Tommy Whitelaw was his mother Joan's sole carer for five years until she died last year, and now wants to celebrate the work done by others in similar positions.
The concert, titled Letters, Life and Love Stories will be part of the Celtic Connections festival and will coincide with an exhibition of carers' stories being held in Glasgow Caledonian University. He plans to invite 500 carers to the show, in the City's Royal Concert Hall on January 20.
Mr Whitelaw, 48, of Glasgow, who worked in the music industry, has been campaigning to raise awareness of Scotland's carers and toured the country collecting their letters and stories for the exhibition.
He said: "I started the campaign to raise awareness, travelling around Scotland's towns and cities to gather letters from hundreds of carers and take them to the Scottish Parliament.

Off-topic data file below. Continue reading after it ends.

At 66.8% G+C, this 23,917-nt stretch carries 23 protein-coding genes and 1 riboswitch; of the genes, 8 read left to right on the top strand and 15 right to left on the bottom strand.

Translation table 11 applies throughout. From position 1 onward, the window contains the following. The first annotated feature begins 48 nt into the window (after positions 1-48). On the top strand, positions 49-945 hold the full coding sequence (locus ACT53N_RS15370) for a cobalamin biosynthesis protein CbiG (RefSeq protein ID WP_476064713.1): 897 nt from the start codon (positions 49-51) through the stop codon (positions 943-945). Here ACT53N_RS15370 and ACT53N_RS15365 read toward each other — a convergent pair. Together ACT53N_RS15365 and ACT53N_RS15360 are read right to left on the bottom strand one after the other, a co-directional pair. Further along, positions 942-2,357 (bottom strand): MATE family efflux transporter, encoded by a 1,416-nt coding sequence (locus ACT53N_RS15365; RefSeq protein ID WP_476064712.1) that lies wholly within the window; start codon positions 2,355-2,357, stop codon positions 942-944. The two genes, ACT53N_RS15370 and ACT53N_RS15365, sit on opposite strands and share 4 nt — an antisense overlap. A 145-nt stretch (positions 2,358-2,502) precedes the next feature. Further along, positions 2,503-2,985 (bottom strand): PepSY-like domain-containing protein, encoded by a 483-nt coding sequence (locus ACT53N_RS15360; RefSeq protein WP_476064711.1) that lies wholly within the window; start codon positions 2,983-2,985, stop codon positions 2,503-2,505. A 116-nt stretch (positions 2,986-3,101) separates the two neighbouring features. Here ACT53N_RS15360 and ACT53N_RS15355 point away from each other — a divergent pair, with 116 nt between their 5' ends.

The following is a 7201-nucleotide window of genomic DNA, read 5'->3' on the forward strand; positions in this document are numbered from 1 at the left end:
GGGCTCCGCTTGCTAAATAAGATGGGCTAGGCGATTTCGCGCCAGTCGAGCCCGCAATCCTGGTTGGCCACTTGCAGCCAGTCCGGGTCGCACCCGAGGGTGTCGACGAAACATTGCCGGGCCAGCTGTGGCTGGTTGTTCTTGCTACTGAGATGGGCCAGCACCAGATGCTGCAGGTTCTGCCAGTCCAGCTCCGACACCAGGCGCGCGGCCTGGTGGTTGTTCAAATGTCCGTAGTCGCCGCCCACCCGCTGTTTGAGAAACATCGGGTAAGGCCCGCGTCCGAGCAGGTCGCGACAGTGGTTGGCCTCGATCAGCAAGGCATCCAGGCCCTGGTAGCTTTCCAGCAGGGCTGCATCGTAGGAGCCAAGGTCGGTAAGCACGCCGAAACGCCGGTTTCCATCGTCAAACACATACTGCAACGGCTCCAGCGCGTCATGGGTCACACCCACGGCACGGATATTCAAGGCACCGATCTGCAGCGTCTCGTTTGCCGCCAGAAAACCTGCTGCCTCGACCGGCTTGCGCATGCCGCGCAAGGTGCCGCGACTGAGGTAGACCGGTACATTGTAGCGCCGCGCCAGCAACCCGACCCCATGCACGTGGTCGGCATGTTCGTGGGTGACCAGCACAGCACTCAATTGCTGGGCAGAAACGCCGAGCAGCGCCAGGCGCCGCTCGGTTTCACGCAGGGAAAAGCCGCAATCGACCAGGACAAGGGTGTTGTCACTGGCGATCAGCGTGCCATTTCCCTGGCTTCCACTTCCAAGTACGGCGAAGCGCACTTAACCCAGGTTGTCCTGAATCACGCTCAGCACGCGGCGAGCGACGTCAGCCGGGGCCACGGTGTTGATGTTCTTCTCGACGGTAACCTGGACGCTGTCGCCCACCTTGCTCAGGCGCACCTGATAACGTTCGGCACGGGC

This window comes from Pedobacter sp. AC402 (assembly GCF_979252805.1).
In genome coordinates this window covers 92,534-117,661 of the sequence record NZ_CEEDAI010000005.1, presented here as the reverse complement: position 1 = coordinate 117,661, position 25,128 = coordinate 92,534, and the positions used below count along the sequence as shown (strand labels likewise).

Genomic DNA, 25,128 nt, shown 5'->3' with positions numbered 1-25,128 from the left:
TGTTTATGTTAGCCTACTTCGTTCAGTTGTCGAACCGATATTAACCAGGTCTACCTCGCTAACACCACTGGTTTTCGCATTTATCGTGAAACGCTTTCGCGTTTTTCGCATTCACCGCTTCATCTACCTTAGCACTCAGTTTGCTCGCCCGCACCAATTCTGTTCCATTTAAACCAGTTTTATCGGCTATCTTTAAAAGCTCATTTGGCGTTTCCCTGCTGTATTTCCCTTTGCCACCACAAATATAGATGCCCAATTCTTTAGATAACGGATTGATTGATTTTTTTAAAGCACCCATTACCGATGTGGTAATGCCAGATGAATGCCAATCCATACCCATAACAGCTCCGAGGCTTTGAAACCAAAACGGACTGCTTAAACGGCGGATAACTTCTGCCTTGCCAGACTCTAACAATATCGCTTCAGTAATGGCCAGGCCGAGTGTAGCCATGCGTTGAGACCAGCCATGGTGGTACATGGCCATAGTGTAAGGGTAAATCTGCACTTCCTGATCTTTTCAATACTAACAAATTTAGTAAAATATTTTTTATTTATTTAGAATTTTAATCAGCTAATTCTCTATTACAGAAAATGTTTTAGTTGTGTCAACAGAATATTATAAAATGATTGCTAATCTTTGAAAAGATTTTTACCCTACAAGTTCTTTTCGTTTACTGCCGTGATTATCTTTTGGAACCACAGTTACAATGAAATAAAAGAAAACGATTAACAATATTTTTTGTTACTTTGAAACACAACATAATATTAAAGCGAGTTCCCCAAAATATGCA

"Among other things, the letters highlight the transformational impact that special health, social care and voluntary staff have had on their journeys, and most importantly the amazing lengths that carers go to through love. This concert is for every carer in Scotland, from volunteers to relatives and people who work in the medical profession."
The concert is being staged in partnership with the Health and Social Care Alliance Scotland, an umbrella group which works with people with long-term illnesses and disabilities.
Alliance chief executive Ian Welsh said: "The concert is a great opportunity for us to celebrate and thank carers for their tireless and all too often unrecognised work."